The History of Hawai‘i From Our Files: Racing in the Moloka‘i Hoe

In 1957, Paradise of the Pacific gave readers a glimpse at the exhausting 37-mile competition.


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Each year, paddlers hit the water for one of the most grueling races in Hawai‘i. The Moloka‘i Hoe started in 1952 with three outrigger canoes racing from Kawākiu Bay through the Kaiwi Channel to Waikīkī. In 1957, Paradise of the Pacific gave readers a glimpse at the exhausting 37-mile competition.


“The canoe race weekend is a holiday for residents of Molokai, the Friendly Isle. Friday afternoon finds electricians, carpenters, mechanics, and hunters converging on a small crescent strip of beach known as Kauakiu on Molokai’s northwest tip.


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“Only road to the beach is two ruts of dust through private land. Scrubby kaewe trees and tufts of coarse windblown grass grow by the wayside. Deer tracks crisscross this dirt road that is frequented only rarely by fishermen.


“But now the padlocked gate swings open as Jeeps and trucks rattle down the road loaded with equipment. Portable generators sputter as strings of electric lights are laced through the kaewe trees. Picnic tables and a refreshment booth are knocked together. The hammering echoes along the lava cliffs on either side of the small bay.




“Housewives tramp down the sand with kitchen equipment. Children race about collecting bottles and cans to clean the beach. Hunters are out in the kaewe trees stalking the deer that will become venison steaks for some 300 persons Saturday night.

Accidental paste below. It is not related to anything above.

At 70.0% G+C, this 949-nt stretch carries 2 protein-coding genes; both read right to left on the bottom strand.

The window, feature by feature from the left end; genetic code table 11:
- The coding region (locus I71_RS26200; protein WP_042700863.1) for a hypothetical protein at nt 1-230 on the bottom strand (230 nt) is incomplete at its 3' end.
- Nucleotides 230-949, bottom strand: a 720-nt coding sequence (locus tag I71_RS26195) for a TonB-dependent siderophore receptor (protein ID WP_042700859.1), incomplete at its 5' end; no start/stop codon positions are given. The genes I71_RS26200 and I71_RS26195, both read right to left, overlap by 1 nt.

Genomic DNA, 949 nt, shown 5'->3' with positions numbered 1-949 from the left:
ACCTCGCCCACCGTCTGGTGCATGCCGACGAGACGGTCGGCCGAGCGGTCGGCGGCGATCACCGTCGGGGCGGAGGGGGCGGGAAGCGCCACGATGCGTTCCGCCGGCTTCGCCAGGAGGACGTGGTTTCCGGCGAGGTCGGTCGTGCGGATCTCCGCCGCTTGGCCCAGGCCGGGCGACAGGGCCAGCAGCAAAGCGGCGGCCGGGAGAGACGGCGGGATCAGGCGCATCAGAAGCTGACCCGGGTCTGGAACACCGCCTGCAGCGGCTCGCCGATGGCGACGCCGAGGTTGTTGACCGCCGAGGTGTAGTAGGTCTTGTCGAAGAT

“Saturday noon finds families converging on the beach in trucks and dented cars. They bring blankets, food, and the household ukulele or guitar. A bus is already making scheduled runs from the airport with visitors and canoe crews from Oahu.”


The prize is $500, which is far less than the crews spent just getting there. Paradise notes that a paddler can lose 5 pounds in the six hours it takes to propel the 400-pound koa wood canoe across the channel, without a compass and only using a coconut shell as a bailer. Half a dozen bonfires burn during the party the night before. Canoe crews sleep first, bundled in blankets between the outriggers of the canoe.


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“The beach again becomes a mass of activity at 4 a.m. Canoes are uncovered and inched down the beach to where waves lick the sand. Breakfast is served—stew, hot cereal, hard boiled eggs, oranges, coffee, and crackers.


“Suddenly, the dawn seems to lighten too fast. Anchored cabin cruisers cough their motors to life as canoes are launched amid shouts of good luck.


“A running figure, silhouetted in the golden dawn, stumbles out to a point of rack at the end of the bay, raises a revolver in the air, and fires the shot that sends canoes sliding toward Oahu.


“The canoes race together for a few brief moments, then scatter like chickens before a mongoose as they gain the open ocean.


“Trailing each canoe is its escort motor launch with six reserve paddlers.” The escorts can’t help. Men paddle 30 strokes a minute.


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“Canoes become harder to handle as they near Oahu as the swells become shorter and the paddlers weaker. But this is when seamanship is most important for the canoes have to pass through a rip tide of current that flows around Koko Head. Unseen powers wrench the canoes sideways and fling bows off course.


“But once around the point, the water is calm and canoes follow the current toward Diamond Head.” Paddlers pick up the pace, going to 40 strokes a minute, and soon the winning team makes it to shore in a record 6 hours, 5 minutes.


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Seventy years later, the Moloka‘i Hoe hosts more than 1,000 paddlers from around the world each year. It has been postponed for 2022.



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